In my opinion, the sell-sheet is essential, not optional. The reason is that you can perfect it as you learn by doing all the incidental steps along the way to the main objective.
A licensing deal generally doesn’t happen overnight. It may take a couple years or more to land your licensee. During that time, you will discover things you want to add to your sell-sheet—better ways to say what we wish to say; more benefits; improved illustrations, etc. Or you may expand it because of other new ideas that make the invention more valuable.
Your do-all sales pitch
My point is that the process of explaining the benefits of your invention is not one that you can whip out in a few minutes and complete. Above all, most of us are not accomplished at giving a fast, complete and effective answer if someone says to us, “Tell me about your invention.”
The sell-sheet is your alter ego, the competent salesperson with the best sales pitch ever. No “do-overs” are needed. No hating yourself in the morning because you forgot to mention an important point the night before.
Everything is contained on a single sheet of paper, perfectly written and illustrated. And the best part is that it can be carried away for other stakeholders to consume.
How many times have we been interrupted when we’re trying to make a point verbally? The sell-sheet is tolerant of interruptions and gets right back on track.
There are other ways to attract attention. If your patent has issued, you can safely seek publicity in magazines, on TV, blogs, radio interviews, etc. Even then, your sell-sheet is the best cheat-sheet ever.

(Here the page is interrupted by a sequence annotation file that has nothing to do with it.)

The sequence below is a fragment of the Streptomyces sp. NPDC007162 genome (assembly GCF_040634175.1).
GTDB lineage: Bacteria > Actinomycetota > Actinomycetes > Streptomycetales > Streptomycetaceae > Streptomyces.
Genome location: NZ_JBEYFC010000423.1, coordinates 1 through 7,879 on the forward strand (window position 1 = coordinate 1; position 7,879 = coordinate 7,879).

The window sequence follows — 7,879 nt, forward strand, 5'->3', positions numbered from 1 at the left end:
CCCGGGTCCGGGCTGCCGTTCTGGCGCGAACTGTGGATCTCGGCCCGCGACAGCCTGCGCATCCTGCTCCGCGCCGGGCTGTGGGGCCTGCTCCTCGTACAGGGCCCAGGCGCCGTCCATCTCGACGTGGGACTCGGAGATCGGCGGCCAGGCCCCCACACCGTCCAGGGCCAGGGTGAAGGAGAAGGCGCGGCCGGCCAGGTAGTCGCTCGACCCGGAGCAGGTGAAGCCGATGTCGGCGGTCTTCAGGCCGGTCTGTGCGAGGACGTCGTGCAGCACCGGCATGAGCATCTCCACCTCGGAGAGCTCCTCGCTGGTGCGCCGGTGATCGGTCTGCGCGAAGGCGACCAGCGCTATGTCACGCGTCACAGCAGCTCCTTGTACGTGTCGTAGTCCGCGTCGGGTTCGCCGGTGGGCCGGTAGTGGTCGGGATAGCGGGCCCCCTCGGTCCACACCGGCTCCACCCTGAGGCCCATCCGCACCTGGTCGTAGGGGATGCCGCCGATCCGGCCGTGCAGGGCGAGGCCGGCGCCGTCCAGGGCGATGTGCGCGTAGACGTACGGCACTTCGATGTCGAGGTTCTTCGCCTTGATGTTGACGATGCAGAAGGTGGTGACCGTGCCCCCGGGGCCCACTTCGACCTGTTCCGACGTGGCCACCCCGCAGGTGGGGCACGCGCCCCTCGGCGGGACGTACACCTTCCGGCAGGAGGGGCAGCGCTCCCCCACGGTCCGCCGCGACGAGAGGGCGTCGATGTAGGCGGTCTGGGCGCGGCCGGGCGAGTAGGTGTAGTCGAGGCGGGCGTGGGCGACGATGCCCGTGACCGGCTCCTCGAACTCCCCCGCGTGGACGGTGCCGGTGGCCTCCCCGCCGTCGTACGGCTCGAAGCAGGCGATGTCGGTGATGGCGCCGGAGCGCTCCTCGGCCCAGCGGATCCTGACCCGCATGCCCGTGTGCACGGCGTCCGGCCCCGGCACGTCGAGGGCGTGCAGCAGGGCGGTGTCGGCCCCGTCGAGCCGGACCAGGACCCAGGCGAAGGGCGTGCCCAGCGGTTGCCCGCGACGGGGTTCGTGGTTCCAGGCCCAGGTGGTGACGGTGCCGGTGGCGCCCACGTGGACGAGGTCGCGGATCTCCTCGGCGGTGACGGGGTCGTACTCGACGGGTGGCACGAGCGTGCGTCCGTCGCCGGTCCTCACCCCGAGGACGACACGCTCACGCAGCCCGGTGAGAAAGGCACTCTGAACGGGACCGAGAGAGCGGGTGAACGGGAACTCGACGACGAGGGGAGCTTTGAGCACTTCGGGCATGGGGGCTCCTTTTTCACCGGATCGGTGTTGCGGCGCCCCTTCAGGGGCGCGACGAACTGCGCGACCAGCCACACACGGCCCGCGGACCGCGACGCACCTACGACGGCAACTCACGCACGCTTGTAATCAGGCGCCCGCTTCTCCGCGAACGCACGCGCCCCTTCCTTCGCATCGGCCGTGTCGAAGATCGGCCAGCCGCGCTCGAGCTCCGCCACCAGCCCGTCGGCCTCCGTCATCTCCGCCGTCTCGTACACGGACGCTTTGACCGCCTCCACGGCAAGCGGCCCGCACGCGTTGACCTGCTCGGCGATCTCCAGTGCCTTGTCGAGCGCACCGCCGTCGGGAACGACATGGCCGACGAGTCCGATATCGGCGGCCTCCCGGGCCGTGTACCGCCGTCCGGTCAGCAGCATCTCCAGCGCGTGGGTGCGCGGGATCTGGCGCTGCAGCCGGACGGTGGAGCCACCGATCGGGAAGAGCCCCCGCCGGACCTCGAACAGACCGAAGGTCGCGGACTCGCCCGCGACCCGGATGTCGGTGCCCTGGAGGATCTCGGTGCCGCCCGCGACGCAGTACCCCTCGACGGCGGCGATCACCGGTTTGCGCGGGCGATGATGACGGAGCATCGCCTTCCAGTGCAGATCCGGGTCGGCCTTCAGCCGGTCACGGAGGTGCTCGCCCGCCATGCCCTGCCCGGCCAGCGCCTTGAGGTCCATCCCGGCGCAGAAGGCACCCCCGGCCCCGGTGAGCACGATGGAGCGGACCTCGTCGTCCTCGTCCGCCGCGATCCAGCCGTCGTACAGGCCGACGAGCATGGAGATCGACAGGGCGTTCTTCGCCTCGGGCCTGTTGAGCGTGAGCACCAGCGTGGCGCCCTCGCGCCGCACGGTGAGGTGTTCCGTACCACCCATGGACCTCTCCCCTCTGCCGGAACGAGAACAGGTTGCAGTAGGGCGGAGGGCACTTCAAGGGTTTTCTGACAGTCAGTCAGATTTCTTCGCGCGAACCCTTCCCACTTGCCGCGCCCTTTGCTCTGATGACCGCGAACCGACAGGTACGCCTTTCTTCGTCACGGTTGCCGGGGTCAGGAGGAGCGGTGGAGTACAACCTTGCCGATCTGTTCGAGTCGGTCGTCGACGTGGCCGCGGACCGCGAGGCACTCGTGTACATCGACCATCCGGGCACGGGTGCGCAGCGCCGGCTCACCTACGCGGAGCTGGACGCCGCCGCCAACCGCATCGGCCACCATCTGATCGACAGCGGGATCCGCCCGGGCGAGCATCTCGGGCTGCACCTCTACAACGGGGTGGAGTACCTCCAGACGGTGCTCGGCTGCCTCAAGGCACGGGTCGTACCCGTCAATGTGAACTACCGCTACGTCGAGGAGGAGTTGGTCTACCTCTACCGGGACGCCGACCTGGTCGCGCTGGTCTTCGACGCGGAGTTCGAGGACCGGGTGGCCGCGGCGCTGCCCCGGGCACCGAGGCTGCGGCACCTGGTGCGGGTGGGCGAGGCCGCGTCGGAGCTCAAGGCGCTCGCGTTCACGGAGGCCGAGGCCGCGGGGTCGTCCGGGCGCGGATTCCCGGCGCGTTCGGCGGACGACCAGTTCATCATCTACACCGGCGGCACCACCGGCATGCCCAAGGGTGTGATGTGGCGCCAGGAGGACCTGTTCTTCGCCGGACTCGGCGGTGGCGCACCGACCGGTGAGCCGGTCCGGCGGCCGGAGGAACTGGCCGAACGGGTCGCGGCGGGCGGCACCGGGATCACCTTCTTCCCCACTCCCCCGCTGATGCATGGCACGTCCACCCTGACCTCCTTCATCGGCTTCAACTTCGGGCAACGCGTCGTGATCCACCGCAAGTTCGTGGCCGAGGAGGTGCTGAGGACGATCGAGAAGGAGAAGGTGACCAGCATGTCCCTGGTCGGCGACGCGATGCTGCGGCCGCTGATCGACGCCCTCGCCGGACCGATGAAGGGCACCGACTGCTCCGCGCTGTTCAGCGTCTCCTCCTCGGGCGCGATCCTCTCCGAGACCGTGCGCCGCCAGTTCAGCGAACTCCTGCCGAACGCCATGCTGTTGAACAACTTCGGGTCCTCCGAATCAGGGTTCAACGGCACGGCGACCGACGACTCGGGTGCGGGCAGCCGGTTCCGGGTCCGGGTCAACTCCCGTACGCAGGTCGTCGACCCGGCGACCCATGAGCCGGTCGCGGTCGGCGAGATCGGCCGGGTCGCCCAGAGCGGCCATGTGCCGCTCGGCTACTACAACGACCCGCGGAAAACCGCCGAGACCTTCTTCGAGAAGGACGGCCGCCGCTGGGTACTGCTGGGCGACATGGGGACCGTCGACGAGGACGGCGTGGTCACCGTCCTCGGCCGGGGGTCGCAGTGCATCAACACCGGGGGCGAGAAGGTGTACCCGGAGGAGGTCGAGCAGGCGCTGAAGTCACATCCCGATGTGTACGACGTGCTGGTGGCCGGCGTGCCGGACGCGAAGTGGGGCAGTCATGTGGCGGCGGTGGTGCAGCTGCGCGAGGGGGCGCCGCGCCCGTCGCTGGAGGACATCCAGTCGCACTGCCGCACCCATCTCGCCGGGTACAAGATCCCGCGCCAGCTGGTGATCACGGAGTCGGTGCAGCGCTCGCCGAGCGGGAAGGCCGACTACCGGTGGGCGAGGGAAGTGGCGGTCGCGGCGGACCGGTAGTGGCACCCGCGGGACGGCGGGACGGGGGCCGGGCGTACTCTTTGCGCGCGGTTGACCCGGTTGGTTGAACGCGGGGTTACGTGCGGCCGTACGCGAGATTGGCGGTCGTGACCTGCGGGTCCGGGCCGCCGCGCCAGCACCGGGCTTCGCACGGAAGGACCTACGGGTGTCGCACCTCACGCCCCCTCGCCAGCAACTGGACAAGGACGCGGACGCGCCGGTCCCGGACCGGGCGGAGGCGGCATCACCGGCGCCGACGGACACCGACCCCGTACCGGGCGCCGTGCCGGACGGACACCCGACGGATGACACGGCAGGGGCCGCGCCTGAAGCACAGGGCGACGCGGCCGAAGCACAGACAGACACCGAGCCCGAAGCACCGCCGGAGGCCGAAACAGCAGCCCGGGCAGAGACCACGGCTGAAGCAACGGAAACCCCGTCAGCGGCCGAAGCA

You must explain why your eventual product will benefit the consumer. Some inventors make the sales pitch to the licensee, rather than the consumer. I think that’s a mistake; it’s like telling people in hell that they’ll love ice water.
Your potential licensee already knows why he or she wants your product—to make more money. What the licensee really wants and needs to know is why his or her customer will want to buy your product. So, your sell-sheet must begin with the benefits to the ultimate customer.
It is more effective for most of us to sell by using the written word, rather than the spoken word. And by us, I mean my fellow inventors who are not professional salespersons.
If I had to give an impromptu talk on the subject of this article, I would probably miss 20 percent of the good stuff; I would fail to get things in the best order; and my delivery would not be impressive.